Locate contemporary maps that cover the focus area. These maps now highlight the available roads or rails that traversed the area. We can now identify the communities where events occurred and recognize those places found in related records. These are widely available from online sources, but consider the Historic Soil Survey Maps at the University of Alabama or the variety of maps at David Rumsey.
Understanding the area where our ancestors lived is important. Many of the important records needed by researchers were created at the county level. Knowing the boundary changes of these counties is necessary. The Newberry Library in Chicago has compiled these county changes into a wonderful site called the Atlas of Historical County Boundaries. This site displays the historical boundaries over the modern boundaries, in a format than may be printed or saved. [Note: Nancy Hendrickson's article "Finding Historical U.S. County Boundaries Using Google Earth" gives a good overview of the this resource.]
Develop a Family Profile and Look for Clues
Once we have identified our research location, we need to develop a profile on the individual or family of interest. The profile contains all we know about our individual of interest including:
- Marriage (when and where?)
- Death, wills and/or estates (when and where?)
- Land ownership
- Bible records
- Family traditions or stories
Consider all the known details. We always work from the known to the unknown. Begin to understand more about this person than a name. We might the same name across the border, and must know whether we are dealing with one or five individuals.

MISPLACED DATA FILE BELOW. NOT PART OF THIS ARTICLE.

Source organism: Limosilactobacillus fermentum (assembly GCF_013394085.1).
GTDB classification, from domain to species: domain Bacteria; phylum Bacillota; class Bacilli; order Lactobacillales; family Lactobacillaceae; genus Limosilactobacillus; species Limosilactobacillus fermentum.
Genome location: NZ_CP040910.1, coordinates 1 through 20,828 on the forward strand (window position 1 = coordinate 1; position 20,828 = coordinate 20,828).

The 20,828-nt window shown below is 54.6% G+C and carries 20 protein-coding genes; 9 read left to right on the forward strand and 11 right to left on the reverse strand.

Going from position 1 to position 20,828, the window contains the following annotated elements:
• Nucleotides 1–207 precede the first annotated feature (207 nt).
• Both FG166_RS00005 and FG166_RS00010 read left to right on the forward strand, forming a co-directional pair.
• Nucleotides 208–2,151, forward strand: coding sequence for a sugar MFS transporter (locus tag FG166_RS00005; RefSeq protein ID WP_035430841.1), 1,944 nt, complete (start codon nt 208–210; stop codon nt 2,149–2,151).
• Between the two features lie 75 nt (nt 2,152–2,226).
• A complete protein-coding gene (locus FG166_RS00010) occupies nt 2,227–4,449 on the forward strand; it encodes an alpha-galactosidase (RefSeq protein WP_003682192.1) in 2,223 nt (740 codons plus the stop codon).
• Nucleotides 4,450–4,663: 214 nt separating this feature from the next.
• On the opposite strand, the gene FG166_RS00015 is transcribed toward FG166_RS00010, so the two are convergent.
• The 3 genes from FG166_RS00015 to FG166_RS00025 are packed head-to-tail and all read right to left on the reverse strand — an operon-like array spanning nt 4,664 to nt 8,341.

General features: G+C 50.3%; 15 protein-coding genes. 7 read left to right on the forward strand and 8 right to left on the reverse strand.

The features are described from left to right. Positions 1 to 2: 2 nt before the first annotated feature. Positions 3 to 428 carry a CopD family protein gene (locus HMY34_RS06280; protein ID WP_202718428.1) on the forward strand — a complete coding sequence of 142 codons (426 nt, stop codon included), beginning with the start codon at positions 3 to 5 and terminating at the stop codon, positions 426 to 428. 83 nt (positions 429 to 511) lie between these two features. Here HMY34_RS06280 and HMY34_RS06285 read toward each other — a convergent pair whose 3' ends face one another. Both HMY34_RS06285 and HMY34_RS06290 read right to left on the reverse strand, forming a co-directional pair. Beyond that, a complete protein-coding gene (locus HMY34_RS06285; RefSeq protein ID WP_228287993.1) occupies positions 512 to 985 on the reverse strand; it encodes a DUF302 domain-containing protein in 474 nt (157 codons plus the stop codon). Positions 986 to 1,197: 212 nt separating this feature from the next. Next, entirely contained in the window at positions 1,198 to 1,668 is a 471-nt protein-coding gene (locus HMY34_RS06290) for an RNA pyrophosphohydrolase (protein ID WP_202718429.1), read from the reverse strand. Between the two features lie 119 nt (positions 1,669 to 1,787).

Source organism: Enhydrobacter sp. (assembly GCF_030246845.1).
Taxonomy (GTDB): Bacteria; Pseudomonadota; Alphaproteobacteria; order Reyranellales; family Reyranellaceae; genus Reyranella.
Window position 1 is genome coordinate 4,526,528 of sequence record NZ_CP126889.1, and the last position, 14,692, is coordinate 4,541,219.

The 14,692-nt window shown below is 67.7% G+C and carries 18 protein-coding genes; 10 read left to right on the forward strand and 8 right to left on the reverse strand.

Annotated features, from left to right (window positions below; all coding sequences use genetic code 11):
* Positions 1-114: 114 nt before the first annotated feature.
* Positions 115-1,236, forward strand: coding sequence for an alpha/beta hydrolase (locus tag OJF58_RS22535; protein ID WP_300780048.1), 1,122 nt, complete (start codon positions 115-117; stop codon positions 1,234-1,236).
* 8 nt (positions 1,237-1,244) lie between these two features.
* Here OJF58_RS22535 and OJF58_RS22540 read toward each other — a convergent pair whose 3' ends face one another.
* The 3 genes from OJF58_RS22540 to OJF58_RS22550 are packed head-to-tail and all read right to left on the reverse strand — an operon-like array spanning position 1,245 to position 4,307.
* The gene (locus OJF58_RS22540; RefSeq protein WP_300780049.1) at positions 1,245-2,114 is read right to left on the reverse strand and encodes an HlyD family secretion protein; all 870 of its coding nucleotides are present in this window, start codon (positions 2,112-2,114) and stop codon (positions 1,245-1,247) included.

Learn about records, boundaries, individuals, churches and more. When a border is nearby, we should learn about all the record types in both jurisdictions. Were there record types that might be recorded in both location? What are the laws regarding the registration of land, marriage, and estates?
Some records are more likely to be found across borders. As the boundaries of early counties were changed or resurveyed, tax lists often placed individuals in a different district or county. An individual's tax location might change year-by-year. If the individual was avoiding paying the tax, he might even claim to be across the border.
Although the marriage law of many states indicated the license should be obtained in the residence county of the bride, these laws were not usually enforced. A bride and groom might cross county or state lines to marry and return to their home area in the same day.